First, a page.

Brad Pitt has had me convinced of his intelligence for years for many reasons. Reading his words only confirms what I already knew. But, yeah, ‘responsible capitalism’. I’m waiting to see if such a thing is even possible. So is the rest of the world, I think.

  • ‘responsible capitalism’. I’m waiting to see if such a thing is even possible. So is the rest of the world, I think.

    Guys like Andrew Carnegie and Bill Gates used to give me hope. But that’s the thing. A handful of benevolent “responsible capitalists” can’t counterbalance millions of greedy irresponsible capitalists.

  • MerKaBa

    Anyone else get a late 70’s Bowie vibe from the tuxedo pics?! Would be interesting to see Pitt portray Bowie around the Berlin Trilogy era if he dyed his hair blonde.

  • Jesus Alonso

    There’s not such thing as a responsible capitalism unless looked from an egocentric, selfish, point of view.

    An expert’s opinion. Capitalism creates wealth from other one’s misery. That’s the spirit, Brad.

  • Matt Newlin

    This is a PERFECT example of how a liberal Hollywood star can be so out of touch with what really happens yet be looked to and even praised for his misinformed comments. I love Brad Pitt as an actor, but he has NO clue what he is talking about here. Bush did not cause the financial crisis. He claims the media is could be more helpful about informing people? About an actor whose every word is held as truth do some research of his own instead of spouting out stump speeches he’s heard from the very media he decries?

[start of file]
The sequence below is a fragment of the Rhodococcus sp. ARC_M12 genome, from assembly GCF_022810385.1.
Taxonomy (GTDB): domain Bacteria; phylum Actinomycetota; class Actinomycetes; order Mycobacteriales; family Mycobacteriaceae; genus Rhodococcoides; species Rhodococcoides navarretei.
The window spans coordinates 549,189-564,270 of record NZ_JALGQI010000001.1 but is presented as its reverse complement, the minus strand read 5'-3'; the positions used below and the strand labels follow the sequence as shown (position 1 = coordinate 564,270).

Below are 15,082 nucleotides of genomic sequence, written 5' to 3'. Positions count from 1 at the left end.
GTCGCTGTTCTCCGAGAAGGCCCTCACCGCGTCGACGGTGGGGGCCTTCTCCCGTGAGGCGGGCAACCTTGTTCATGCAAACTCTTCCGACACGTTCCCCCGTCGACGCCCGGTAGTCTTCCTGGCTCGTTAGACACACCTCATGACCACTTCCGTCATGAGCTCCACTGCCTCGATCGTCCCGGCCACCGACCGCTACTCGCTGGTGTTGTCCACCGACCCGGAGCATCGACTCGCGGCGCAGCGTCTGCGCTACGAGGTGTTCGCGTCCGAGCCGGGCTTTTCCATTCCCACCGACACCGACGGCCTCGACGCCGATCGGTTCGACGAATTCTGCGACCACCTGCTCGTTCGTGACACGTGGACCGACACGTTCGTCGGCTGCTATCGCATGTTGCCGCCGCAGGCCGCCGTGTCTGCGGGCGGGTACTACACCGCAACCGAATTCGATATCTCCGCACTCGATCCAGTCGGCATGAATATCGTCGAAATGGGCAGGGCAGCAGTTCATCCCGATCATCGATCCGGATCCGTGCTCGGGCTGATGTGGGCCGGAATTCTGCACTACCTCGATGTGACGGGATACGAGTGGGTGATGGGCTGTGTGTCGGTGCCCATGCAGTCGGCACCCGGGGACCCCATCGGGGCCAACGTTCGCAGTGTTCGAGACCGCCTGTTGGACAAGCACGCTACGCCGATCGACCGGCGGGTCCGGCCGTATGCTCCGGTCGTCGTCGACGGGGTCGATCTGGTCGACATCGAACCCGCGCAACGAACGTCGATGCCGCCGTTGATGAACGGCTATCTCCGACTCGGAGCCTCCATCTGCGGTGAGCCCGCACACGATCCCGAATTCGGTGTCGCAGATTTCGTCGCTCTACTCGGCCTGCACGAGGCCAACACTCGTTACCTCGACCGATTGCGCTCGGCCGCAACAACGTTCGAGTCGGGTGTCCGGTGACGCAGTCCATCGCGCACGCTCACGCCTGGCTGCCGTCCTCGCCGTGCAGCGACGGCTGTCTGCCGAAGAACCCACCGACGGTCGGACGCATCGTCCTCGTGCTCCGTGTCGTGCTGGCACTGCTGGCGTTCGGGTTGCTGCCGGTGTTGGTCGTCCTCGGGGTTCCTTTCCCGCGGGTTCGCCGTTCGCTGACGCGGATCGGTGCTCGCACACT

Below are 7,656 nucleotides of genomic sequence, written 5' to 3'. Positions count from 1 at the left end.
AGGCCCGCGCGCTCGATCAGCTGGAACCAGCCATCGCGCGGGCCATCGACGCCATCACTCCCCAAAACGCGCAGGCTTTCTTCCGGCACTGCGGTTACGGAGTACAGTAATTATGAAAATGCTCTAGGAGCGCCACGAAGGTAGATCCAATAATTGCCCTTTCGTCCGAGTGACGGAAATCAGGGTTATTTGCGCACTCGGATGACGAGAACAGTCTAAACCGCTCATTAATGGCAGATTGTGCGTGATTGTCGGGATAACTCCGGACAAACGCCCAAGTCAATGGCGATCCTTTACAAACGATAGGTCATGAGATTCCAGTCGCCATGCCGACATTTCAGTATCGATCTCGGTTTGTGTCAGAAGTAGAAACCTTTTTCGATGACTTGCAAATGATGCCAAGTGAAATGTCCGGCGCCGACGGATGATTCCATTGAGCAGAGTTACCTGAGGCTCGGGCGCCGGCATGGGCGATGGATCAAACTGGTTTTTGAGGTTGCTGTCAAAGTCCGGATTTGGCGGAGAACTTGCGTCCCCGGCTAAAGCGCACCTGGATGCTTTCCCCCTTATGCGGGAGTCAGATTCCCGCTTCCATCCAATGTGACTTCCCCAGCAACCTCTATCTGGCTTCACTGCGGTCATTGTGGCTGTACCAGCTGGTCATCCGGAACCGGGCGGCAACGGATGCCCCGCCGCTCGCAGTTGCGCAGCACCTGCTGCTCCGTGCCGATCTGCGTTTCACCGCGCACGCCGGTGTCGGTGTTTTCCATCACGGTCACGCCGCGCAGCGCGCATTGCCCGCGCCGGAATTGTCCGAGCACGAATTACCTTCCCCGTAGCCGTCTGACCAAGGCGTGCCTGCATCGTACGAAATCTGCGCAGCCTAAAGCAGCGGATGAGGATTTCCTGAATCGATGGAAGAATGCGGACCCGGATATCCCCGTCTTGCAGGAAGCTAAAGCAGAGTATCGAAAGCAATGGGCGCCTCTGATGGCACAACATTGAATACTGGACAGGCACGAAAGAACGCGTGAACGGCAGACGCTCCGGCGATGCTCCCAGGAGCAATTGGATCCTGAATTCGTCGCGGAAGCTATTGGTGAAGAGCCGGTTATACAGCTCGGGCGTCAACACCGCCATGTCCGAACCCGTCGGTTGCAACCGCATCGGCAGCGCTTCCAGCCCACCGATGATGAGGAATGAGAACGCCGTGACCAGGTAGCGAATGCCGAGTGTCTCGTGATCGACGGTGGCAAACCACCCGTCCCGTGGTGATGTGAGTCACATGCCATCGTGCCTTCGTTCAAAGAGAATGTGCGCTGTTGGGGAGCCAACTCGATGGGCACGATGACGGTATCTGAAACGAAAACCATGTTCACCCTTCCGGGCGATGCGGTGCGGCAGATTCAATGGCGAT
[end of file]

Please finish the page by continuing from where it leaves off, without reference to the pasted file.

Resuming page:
“A lot of people got hurt” because lenders were forced (by threat of fines and penalties) to make loans to borrowers who had terrible credit history and no down payment. They didn’t want to do it because they knew they would lose money. How could they be greedy?

    Again, I love Brad and his movies, but he needs to stop using his celebrity to regurgitate inaccuracies he heard on NPR or MSNBC.

  • Jon


    Didn’t you knew Republican Conservative went out of style in the 1990’s?

  • Matt Newlin


    Agreed. Republicans are aborrhent and as misguided as liberals.

  • lenders were forced (by threat of fines and penalties) to make loans to borrowers who had terrible credit history and no down payment. They didn’t want to do it because they knew they would lose money. How could they be greedy?

    Pity the selfless victimized lenders. Lo, see how they’ve suffered.

  • Matt Newlin

    Ryan-I’m not saying the lenders should be pitied. My point is that liberals like Pitt just take as truth whatever Obama and his ilk spew. The lenders weren’t greedy. They were just obeying the regulations forced upon them. If someone should be blamed, it should be Barney Frank, et. al who pushed so hard for every person to own a home, regardless of whether they could afford it.

  • The lenders weren’t greedy. They were just obeying the regulations forced upon them.

    Lenders were “forced” to accept huge bonuses called “yield spread premiums” — 75% of problematic loans were brokered by lenders who got filthy rich signing up under-qualified home-buyers.

    Mortgage brokers received bonuses, called “yield spread premiums,” for steering consumers toward loans with the highest available interest rates. The practice, which increased the lender’s profit margin over the life of a loan, also created a monetary incentive for brokers to arrange as many subprime loans as possible, in turn flooding the market with mortgages that borrowers had difficulty paying back.

    I’ll never forget the sad day when all the mortgage brokers had to give back those hundreds of millions in bonuses they raked in. I’ll never forget it because they never gave back a dime.